Google’s driverless cars can’t spot potholes or drive in heavy rain

Guess we’re not going anywhere today, then. Image: public domain.

And it seemed like everything was going so well for Google’s amazing new driverless cars. The first set of prototypes has been tested; they’ve driven over 700,000 miles of US roads; they’ve even created a second generation two-seater car with what looks like a friendly face on the front:

Aww, look at its smiley face.

So you could be forgiven for thinking that Google were on the home straight, and we’d all be chauffeured around in autonomous vehicles before the year was out.

But, it turns out, not so much. The most recent issue of MIT Technology Review has revealed a list of the things the cars can’t yet do, as confirmed by Chris Urmson, director of the Google car team. These range from the mildly problematic  - for example, the cars can’t detect the nature of an obstacle, so would swerve around balls of paper as though they were rocks... the downright concerning. Such as not having been tested in adverse weather conditions such as snow or rain. Or being able to detect open manhole covers or potholes.

Perhaps the most worrying issue, however, is the fact that they still can’t operate on most roads. The cars rely on painstakingly detailed 3D maps, which require multiple visits to streets and analysis by both humans and computers: simply downloading Google Maps won’t cut it. And, since the cars can’t respond to unexpected visual signals, like temporary route changes or new sets of traffic lights, these maps must also be updated constantly. That’s a lot of effort, and so comes at a cost.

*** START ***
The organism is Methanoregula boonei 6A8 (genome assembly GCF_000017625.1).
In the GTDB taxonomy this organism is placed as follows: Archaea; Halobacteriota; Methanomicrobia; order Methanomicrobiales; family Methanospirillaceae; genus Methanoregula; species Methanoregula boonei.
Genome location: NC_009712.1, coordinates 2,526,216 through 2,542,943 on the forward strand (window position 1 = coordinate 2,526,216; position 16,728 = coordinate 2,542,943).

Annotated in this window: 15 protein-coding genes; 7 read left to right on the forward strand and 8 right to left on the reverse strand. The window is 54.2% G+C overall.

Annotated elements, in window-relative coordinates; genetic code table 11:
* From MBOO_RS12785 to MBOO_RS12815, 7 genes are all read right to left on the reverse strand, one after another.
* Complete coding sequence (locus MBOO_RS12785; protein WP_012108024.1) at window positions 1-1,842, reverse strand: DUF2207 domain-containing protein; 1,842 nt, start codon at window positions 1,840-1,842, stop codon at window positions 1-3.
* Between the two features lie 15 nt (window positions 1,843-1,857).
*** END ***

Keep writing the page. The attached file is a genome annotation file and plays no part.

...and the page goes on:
Urmson assured the publication, however, that engineers are hard at work on all these issues, and he still hopes the cars will be on roads within the next five years, by the time his 11-year-old son turns 16: “It’s my personal deadline.”

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Ankara's mayor is being sued for building a giant robot

Image: Getty.

It's tough, being a mayor. No matter what you do, no matter how hard you try to please your citizens, they'll find a way to pick holes in your plans. 

Take Melih Gökçek, mayor of the Turkish capital Ankara. His level-headed, money-minded decision to build a cool statue of a robot on a busy intersection has attracted nothing but derision, and now the country's Chamber of Architects and Engineers are actually suing him. The ingratitude. 

According to local media reports, the Chamber called the 20-foot statue a "monstrosity" and filed a lawsuit against Gökçek earlier this month for wasting taxpayers' money. The head of the Ankara branch, Tezcan Karakuş Candan, went so far as to call it a "freak statue".

In response to the attacks Gökçek made a single, short statement: "Respect the robot." 

The robot looks out over his hostile kingdom. Image: Getty.

Particularly enraging to Gökçek's detractors is presumably the fact that 20 more robot statues are planned for the Ankapark amusement park (which the mayor has called his "prestige project"), though it's unclear whether these will be publicly funded or not. 

While we can admit that it's possible Gökçek was a little irresponsible with his spending, we can't help but feel a bit sorry for him. After all, he does seem super excited about his new park. 

Here he is, feeling excited about some trees:


He's made some new friends:

And this robot just makes him really happy:

Please don't take his park away from him. 


Update 17.4:

Gökçek has now apparently taken to his Twitter feed (also notable for its liberal use of caps and emojis) to ask residents to vote for the dinosaur they would like to replace the robot.




Our vote is with the Brontosaurus. 

Images: Ankarapark.